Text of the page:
“Three of Britain’s most senior chief constables have warned of a fresh crisis in policing after the government squeezed budgets even further, which they say will leave no alternative but to cut the number of officers.
In an unprecedented public warning, the chief constables of the West Midlands, Greater Manchester and Merseyside forces told the Guardian the fresh cuts would leave them with officer numbers last seen in the 1970s.
Since 2010 the government has cut police funding by 19%. Police in England and Wales have now been told that a £420m pensions shortfall must be met from their already reduced budgets.
After recalculating officers’ pension liabilities, the Treasury decided forces needed to contribute more. Forces are now coming to terms with the impact of the further budget squeeze and anger is mounting.
Ian Hopkins, the chief constable of Greater Manchester, the third biggest force, said he had hoped to have 6,300 officers by the end of March 2021; instead he is likely to have 5,709 – fewer than the force’s 1975 total.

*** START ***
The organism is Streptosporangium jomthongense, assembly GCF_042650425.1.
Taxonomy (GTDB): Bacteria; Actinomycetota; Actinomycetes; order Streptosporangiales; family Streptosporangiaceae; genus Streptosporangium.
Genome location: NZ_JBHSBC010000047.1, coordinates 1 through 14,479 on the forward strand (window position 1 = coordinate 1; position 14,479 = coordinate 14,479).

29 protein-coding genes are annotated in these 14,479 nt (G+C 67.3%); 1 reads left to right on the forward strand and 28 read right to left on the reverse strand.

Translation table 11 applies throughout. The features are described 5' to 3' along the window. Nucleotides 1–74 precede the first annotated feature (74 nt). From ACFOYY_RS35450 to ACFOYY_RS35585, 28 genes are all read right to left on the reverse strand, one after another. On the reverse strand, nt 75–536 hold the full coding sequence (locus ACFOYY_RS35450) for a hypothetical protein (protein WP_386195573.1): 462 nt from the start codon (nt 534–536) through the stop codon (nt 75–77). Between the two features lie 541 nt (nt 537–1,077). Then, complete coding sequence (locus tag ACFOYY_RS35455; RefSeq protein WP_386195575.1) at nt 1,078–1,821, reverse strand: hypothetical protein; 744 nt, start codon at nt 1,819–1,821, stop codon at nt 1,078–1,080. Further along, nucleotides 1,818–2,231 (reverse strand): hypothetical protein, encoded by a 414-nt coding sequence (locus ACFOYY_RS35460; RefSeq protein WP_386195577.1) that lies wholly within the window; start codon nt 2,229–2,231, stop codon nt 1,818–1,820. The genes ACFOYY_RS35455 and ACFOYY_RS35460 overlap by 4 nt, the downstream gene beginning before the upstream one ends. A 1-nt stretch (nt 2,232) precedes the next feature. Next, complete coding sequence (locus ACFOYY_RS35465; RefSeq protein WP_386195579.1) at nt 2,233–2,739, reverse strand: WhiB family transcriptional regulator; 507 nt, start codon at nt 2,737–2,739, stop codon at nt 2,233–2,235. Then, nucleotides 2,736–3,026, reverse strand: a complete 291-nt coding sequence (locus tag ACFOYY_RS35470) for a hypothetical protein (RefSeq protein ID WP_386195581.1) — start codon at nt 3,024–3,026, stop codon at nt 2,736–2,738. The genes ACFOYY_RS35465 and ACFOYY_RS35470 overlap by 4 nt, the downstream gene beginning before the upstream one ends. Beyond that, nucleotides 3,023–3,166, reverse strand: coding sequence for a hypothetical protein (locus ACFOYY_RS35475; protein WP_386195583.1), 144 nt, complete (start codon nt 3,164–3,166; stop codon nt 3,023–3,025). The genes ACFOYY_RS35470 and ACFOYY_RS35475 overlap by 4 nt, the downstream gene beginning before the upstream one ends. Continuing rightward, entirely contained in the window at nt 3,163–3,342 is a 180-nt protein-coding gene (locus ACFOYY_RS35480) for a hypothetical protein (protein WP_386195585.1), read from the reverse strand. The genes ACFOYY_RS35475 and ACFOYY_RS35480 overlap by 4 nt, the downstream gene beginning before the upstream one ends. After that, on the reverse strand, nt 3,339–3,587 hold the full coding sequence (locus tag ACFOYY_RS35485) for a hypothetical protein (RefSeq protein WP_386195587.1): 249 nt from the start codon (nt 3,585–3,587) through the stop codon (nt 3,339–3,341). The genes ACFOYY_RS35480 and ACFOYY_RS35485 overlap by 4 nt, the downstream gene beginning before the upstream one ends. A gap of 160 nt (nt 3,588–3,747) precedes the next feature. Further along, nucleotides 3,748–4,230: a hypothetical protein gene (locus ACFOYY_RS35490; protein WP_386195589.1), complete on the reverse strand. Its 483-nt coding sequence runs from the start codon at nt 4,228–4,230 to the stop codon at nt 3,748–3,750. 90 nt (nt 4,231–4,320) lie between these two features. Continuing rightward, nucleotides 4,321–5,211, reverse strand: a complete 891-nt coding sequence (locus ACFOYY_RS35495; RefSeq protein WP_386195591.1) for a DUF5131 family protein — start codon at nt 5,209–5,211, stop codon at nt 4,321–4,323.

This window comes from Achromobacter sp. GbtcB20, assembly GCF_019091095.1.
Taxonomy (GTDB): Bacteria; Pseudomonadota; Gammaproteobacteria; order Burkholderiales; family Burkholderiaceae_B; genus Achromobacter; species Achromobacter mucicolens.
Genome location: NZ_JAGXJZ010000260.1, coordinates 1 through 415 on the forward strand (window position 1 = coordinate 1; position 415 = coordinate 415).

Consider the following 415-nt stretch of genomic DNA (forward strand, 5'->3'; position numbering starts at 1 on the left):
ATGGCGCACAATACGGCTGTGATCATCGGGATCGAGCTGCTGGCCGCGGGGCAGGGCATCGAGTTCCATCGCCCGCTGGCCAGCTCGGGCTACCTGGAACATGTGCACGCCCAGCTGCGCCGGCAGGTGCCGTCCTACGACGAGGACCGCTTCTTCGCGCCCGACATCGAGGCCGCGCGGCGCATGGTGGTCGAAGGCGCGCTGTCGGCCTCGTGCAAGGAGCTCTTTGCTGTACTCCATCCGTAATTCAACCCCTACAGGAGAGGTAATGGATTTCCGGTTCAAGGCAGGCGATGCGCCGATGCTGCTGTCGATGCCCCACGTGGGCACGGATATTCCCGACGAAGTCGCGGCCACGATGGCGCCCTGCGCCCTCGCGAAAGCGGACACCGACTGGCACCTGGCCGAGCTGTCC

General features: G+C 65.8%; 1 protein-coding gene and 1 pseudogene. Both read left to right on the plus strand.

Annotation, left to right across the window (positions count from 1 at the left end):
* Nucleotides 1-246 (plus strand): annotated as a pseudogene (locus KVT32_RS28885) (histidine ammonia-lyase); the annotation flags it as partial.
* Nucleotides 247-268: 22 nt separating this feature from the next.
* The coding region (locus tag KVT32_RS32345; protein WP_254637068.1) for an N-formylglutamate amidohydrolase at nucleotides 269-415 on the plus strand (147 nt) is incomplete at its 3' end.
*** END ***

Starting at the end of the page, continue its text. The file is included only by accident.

Hopkins told the Guardian: “Clearly we would always look to save money without job cuts, but the reality is 83% of our budget is people and after eight years of efficiencies across all parts of the organisation – which has seen us make reductions of £183m – there would be little alternative but to cut posts, both officers and staff.”
He said he feared the new funding squeeze would reduce his force. “This would just get worse as we would have to further prioritise against threat, harm and risk, screen out more and more crime. Essentially we would just have to focus on providing a response function, a serious and organised crime capability and a custody function as the core capabilities of policing.”…